WHAT’S IN THIS REVIEW?
Whether you’re looking for a free provider, or you’re interested in learning more about one of the cheapest deals you’ll find, Atlas VPN is likely to have popped up on your radar. How does it compare to more established names like NordVPN and ExpressVPN, and is it worth downloading?
Here’s what we thought of both the Free and Paid versions of Atlas VPN, as we take an in-depth look at exactly what the new kid on the block has to offer.
The problem with free VPNs is that there’s usually a catch. There will be a significant cap on bandwidth, or they’ll limit your speeds to a snail’s pace. Others take it even further, selling the user data they’ve been tasked with looking after.
Atlas VPN was launched with a clear aim to provide a reliable service within the cybersecurity market, and it comes with a free plan that manages to cover the basics. However, even the Premium edition is a bit rough around the edges, and there are some concerns regarding user data and privacy.
Read on to find out what we thought of Atlas VPN.
About Atlas VPN
Launched in 2020, Atlas VPN is one of the more recent providers to make it onto the market. It’s owned and operated by Peakstar Technologies Inc., and the CEO is Jim Roberts. Aside from that, there’s little to no information about the company to be found online.
One thing that is clear is that Peakstar Technologies Inc. is based in the US and that makes it slightly concerning from a privacy point of view, given the jurisdictional issues that crop up in the country.
For a company that wants to be seen as a reliable, transparent option, they haven’t bothered to make much information available online. For example, the About Us page on their website might as well be empty, while there’s no way to verify their claims to be a ‘Trusted Brand’.
Altas VPN hasn’t been audited, while their blog is more focused on ‘big picture’ concepts, rather than mentioning any new features they’re planning to add over the coming year.
It can’t have been easy to launch the product with Covid-19 lurking in the background, but the service is surprisingly lacking in terms of getting themselves out there. It’s slightly worrying, especially as their free app is sure to get lots of use thanks to no bandwidth restrictions and basic streaming capabilities.
Pros & Cons
As a budget option, Atlas VPN works surprisingly well in a number of respects. There are also a number of flaws, so here’s a rundown with some of the main pros and cons we found during testing.
Atlas VPN has a handful of advantages that make users on a budget or simple techs perk up:
- Offers a free tier that doesn’t have many limits
- Unlimited simultaneous connections
- Highly affordable premium tier, one of the cheapest VPN providers out there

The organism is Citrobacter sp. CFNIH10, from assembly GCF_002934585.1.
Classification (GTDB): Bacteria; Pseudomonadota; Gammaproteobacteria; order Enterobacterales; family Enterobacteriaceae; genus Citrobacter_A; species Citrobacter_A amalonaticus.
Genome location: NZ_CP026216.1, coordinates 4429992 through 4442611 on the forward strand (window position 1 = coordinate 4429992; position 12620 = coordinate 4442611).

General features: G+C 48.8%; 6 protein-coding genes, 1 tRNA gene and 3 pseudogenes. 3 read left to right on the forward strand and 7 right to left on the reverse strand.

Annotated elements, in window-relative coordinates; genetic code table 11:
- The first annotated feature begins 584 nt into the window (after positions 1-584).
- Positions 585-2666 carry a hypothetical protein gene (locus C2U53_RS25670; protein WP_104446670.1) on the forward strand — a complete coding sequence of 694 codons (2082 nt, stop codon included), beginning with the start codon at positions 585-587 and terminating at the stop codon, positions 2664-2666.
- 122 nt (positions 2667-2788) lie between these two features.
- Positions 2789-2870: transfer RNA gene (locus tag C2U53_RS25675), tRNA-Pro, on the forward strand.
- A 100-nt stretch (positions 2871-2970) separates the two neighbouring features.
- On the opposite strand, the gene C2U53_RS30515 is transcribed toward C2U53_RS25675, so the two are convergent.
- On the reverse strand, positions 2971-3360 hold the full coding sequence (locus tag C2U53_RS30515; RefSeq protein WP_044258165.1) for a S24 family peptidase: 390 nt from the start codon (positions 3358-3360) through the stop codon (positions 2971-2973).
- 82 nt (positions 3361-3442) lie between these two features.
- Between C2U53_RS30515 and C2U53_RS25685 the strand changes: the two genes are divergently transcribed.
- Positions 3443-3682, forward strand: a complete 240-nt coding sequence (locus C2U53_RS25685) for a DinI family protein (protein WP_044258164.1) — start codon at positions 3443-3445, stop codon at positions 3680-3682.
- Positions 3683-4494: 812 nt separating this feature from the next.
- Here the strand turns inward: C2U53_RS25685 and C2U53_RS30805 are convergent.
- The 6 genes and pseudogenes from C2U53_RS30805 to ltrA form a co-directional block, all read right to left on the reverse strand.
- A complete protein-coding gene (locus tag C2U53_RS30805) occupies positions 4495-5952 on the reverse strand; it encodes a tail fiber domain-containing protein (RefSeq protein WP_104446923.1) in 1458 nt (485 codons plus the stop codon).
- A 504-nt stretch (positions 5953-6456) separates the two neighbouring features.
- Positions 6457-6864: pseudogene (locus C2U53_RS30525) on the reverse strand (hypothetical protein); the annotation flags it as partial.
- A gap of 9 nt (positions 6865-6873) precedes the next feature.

- Unblocked most streaming platforms
- P2P support
- 30-day money-back guarantee
A freemium VPN service is nice for covering your bases. But if you’re in need of a strong solution online, you’ll want to take these cons into consideration:
- Based in the US
- Couldn’t load the iPlayer website the first time
- Mixed results in terms of speeds
- You have to give an email address to sign up
- Basic native apps
- Lack of protocol options
- Smaller server network
Given their relative youth compared to many providers, it’s no surprise to find that they don’t have a host of additional features that would probably be helpful for the average user. Instead, they rely on being able to unblock streaming services such as Netflix, along with offering P2P support, and decent speeds.
The app itself is basic, lacking any information about server speeds or their current load. It does have a Kill Switch, which will keep your connection safe if the VPN is disrupted unexpectedly. There are a couple of features that we’ll get into below, but Atlas VPN mainly focuses on their free software.
The Free Tier
The feature that truly helps to set Altas VPN apart from the norm is their Free tier. Speeds are slower, but there’s no cap on the amount of data you can use. They’re already amassing a large number of users on mobile platforms, and the majority of reviews are extremely positive.
In comparison, the premium version will provide the user with faster server connection speeds and gives access to additional server locations. The Free version has three locations, split between the US and the Netherlands.
Their free VPN is a great piece of software if you’d like to unblock a website, and it means you won’t have to commit before giving it a try for yourself.
As the name implies, SafeBrowse is a simple feature which will prevent a user from ‘entering malicious services’, as well as blocking adverts. You’ll find similar levels of protection from any ad-blocker, while a browser like Brave will also help with trackers. SafeBrowse is a nice addition, but it’s not going to make a real difference for anyone with a passing knowledge in internet safety.
- One month: $9.99 per month
- 12 months: $2.49 per month
- 36 months: $1.39 per month
With a capable free tier, Atlas VPN has their work cut out if they want to persuade users to start paying a fee for quicker speeds and a few more server locations.
One method they use is to heavily incentivise longer contracts via massive savings. For example, a single month will cost $9.99, while one year will set you back by a one time payment of $29.88 every 12 months. That’s cheaper than the vast majority of VPN providers, and it’s something to consider if you’re hoping to get the best value for money. Then there’s a 36-month deal that works out to just $1.39 per month.